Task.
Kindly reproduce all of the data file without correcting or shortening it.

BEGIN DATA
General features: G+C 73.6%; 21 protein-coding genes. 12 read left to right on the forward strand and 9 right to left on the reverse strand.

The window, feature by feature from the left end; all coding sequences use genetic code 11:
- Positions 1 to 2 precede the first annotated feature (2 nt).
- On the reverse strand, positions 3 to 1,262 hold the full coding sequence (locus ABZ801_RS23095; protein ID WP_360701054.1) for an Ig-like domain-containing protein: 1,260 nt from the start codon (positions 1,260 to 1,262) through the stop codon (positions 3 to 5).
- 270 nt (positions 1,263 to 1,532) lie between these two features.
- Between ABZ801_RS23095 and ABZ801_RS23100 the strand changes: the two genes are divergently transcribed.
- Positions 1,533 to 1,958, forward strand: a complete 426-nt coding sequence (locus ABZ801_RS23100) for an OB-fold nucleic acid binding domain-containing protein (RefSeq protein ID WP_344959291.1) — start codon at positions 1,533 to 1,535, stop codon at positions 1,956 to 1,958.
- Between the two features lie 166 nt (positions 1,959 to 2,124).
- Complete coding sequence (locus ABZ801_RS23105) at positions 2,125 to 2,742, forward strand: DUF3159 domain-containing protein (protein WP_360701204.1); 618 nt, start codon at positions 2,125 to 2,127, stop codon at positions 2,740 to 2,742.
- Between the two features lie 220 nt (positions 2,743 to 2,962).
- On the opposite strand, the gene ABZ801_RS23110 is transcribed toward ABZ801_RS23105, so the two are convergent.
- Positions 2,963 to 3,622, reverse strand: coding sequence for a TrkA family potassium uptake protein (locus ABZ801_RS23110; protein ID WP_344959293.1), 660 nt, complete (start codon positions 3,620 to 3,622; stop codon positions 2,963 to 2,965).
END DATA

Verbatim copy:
General features: G+C 73.6%; 21 protein-coding genes. 12 read left to right on the forward strand and 9 right to left on the reverse strand.

The window, feature by feature from the left end; all coding sequences use genetic code 11:
- Positions 1 to 2 precede the first annotated feature (2 nt).
- On the reverse strand, positions 3 to 1,262 hold the full coding sequence (locus ABZ801_RS23095; protein ID WP_360701054.1) for an Ig-like domain-containing protein: 1,260 nt from the start codon (positions 1,260 to 1,262) through the stop codon (positions 3 to 5).
- 270 nt (positions 1,263 to 1,532) lie between these two features.
- Between ABZ801_RS23095 and ABZ801_RS23100 the strand changes: the two genes are divergently transcribed.
- Positions 1,533 to 1,958, forward strand: a complete 426-nt coding sequence (locus ABZ801_RS23100) for an OB-fold nucleic acid binding domain-containing protein (RefSeq protein ID WP_344959291.1) — start codon at positions 1,533 to 1,535, stop codon at positions 1,956 to 1,958.
- Between the two features lie 166 nt (positions 1,959 to 2,124).
- Complete coding sequence (locus ABZ801_RS23105) at positions 2,125 to 2,742, forward strand: DUF3159 domain-containing protein (protein WP_360701204.1); 618 nt, start codon at positions 2,125 to 2,127, stop codon at positions 2,740 to 2,742.
- Between the two features lie 220 nt (positions 2,743 to 2,962).
- On the opposite strand, the gene ABZ801_RS23110 is transcribed toward ABZ801_RS23105, so the two are convergent.
- Positions 2,963 to 3,622, reverse strand: coding sequence for a TrkA family potassium uptake protein (locus ABZ801_RS23110; protein ID WP_344959293.1), 660 nt, complete (start codon positions 3,620 to 3,622; stop codon positions 2,963 to 2,965).